All Things Considered with Nora Flaherty

4 p.m. - 6:30 p.m. Monday - Friday

Weekdays at 4 p.m. join host Nora Flaherty and hear Maine’s only daily statewide radio news program. Maine Public Radio's award-winning news staff brings you the latest news from across Maine and the region, as well as in-depth reports on the most important issues.

Robert F. Bukaty / AP Photo

Attorneys representing Secretary of State Matt Dunlap and supporters and opponents of ranked-choice voting were grilled by Maine Supreme Court justices Tuesday in a case that could decide whether ranked-choice voting applies to the presidential election in Maine this fall.

sjcme.edu

This weekend, St. Joseph’s College President Jim Dlugos wrote a letter to the campus community saying that the school had detected nine cases of COVID-19 — most from a single residence hall — and would move to remote classes for the next two weeks.

Rick Bowmer / Associated Press

Usually the first sign of COVID-19 is a fever, cough or maybe a sore throat and shortness of breath. But at Saint Joseph’s College in Standish, the first sign of a recent outbreak of the disease appeared in the school’s wastewater — surveillance wastewater testing tipped off school officials to all nine cases before students developed symptoms.

Patty Wight / Maine Public

While Maine has maintained one of the lowest rates of COVID-19 in the country, it made national headlines earlier this year for having one of the highest positivity rates for Black and African American people.

Alex Brandon / AP Images

Both of Maine’s Senators are critical of President Trump’s public messaging around the COVID- 19 pandemic, in the wake of newly-released taped interviews in which Trump acknowledges he intentionally downplayed the seriousness of the novel coronavirus.

Flickr Creative Commons

On Thursday, the Maine Principals' Association released new COVID-19 prevention guidelines regarding fall sports in Maine high schools.

But some districts cancelled fall sports programs well before they got guidance from the Maine Principals Association. Among them was Deer Isle-Stonington, where Principal Dennis Duquette said boys and girls soccer have been cancelled, but golf and cross country will go forward. Duquette said it is just not possible to maintain social distancing in close contact sports such as soccer.

Fred Bever / Maine Public

A federal award of some $50 million to Maine lobstermen to compensate for losses created by the U.S. trade war with China is upsetting live lobster dealers and processors who were left out of the equation. Even some lobstermen are questioning the formula — and some observers see one key motivation behind the decision: presidential politics.

Willis Ryder Arnold / Maine Public

Throughout the summer, Mainers have struggled over the decision of whether or not to send kids back to school. As part of Maine Public’s Deep Dive: Coronavirus project, we spoke with a number of teachers, including English and design thinking teacher Kate Meyer. She works at Mount Desert High School, which will start the year remotely, as it tries to assess the potential fallout from the tourist season before transitioning to a hybrid model September 28.

Robert F. Bukaty / AP Images

The Calvary Baptist Church in Sanford, which has had a COVID-19 outbreak infecting 10 people, is not requiring its congregation or school students to wear masks, but, according to its attorney, the church is taking other precautions. Calvary Baptist made headlines after its pastor railed against state safety guidelines. Now that pastor is saying that he and his family have become the target of death threats. Sanford police, however, say they have not received reports of threats.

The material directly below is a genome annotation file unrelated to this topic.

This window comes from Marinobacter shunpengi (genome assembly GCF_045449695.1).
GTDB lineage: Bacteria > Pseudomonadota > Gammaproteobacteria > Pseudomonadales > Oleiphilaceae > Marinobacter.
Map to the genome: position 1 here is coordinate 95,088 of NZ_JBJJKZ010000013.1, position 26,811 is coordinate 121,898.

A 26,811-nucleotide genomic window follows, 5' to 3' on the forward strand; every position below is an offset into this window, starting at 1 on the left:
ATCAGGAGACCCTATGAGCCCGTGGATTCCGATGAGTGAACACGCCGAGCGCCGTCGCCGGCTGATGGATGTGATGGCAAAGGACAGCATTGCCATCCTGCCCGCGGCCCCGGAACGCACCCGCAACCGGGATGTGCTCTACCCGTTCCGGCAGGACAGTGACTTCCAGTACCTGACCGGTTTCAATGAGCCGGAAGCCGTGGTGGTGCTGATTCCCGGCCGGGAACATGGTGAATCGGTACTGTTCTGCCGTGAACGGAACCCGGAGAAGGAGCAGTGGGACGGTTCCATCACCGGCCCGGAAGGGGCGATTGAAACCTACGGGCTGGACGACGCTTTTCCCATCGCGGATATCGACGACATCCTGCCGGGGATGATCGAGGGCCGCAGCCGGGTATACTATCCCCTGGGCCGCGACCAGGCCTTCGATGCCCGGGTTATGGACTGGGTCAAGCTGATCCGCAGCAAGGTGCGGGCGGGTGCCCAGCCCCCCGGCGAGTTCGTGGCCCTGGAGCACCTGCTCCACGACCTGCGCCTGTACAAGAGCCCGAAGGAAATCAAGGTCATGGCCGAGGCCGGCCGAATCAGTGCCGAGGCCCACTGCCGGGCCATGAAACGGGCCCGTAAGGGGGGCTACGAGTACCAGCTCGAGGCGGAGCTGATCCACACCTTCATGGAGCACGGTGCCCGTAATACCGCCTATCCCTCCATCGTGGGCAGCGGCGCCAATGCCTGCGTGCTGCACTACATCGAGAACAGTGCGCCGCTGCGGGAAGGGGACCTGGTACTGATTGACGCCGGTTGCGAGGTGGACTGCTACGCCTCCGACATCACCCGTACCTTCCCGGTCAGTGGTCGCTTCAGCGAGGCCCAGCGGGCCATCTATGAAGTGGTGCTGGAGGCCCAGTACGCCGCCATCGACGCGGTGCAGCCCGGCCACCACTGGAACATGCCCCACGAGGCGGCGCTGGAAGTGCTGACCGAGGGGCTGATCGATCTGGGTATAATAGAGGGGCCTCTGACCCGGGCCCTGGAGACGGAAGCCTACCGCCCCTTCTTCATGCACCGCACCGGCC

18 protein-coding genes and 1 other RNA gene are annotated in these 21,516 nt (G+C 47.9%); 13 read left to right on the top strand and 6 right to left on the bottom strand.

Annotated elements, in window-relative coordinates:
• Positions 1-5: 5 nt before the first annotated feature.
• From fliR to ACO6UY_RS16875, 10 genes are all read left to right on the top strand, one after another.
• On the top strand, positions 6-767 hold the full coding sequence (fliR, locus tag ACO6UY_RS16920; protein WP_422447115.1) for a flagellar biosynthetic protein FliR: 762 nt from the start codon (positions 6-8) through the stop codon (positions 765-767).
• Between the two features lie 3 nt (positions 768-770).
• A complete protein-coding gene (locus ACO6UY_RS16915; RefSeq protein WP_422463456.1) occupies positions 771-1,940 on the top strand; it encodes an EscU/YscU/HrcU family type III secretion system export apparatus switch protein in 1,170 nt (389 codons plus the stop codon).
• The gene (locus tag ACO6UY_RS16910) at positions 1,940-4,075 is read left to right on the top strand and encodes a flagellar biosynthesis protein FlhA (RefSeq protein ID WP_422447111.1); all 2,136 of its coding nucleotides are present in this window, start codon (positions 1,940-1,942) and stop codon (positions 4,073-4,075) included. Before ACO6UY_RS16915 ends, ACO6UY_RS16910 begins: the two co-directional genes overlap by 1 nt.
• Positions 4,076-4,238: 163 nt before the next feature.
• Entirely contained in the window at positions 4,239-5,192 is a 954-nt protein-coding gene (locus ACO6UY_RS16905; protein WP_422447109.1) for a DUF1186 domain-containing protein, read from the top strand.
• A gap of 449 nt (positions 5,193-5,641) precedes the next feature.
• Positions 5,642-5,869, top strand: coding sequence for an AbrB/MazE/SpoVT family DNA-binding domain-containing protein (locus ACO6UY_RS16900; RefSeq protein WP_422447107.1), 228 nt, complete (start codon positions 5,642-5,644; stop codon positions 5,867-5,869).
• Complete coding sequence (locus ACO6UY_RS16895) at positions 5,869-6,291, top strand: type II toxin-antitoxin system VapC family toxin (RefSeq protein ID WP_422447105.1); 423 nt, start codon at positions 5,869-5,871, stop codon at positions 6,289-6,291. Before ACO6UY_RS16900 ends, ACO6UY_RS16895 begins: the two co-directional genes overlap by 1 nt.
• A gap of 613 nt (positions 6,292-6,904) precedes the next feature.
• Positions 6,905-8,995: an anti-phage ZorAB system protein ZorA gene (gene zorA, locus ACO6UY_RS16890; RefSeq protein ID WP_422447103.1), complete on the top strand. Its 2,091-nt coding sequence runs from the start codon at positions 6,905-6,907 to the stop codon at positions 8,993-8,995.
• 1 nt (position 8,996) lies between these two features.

TED S. WARREN / AP Images

One of the biggest changes that students are facing as schools reopen this fall are new "hybrid" schedules, in which they may go to class just two or three days per week. That is also challenging for many parents who are now scrambling to find child care in a state where access and cost were major barriers, even before the pandemic.

via Gerry French

The return to the classroom this fall has been a major focus not only for parents, administrators and teachers, but also for the people who get up very early to deliver kids to and from school every day. As part of Maine Public’s Deep Dive: Coronavirus project, we spoke with one driver in the Belfast district who has spent a lot of time thinking about the challenges of keeping kids healthy, safe and in school:

Robert F. Bukaty / Associated Press

The Maine Supreme Court Tuesday issued a ruling in a case that could determine whether voters will use ranked-choice voting in the November presidential election. The case involves a citizen initiative that supporters are trying to get onto the fall ballot, but Tuesday’s opinion does not determine the fate of the ballot question itself.

Robbie Feinberg / Maine Public

When COVID-19 first hit Maine last March, school buildings quickly shut down - first for two weeks, then for the rest of the school year - as a way to slow the spread of the virus. Learning continued online, but many students faced a lot of challenges, from limited internet access to the loss of school-based services. Now, as the virus continues to spread, the vast majority of schools are still preparing to open their doors once again.

Nick Schroeder / BDN

Many schools are reopening next week — including a private academy in Sanford run by a church that has an outbreak of COVID-19.

Robert F. Bukaty / Associated Press

The Maine Supreme Court is being asked to decide when a petition circulator needs to be a registered voter — before or after they turn in petitions for verification. This might sound narrow, but far more than that is riding on the court’s ruling, because this question is about ranked-choice voting in the presidential election.

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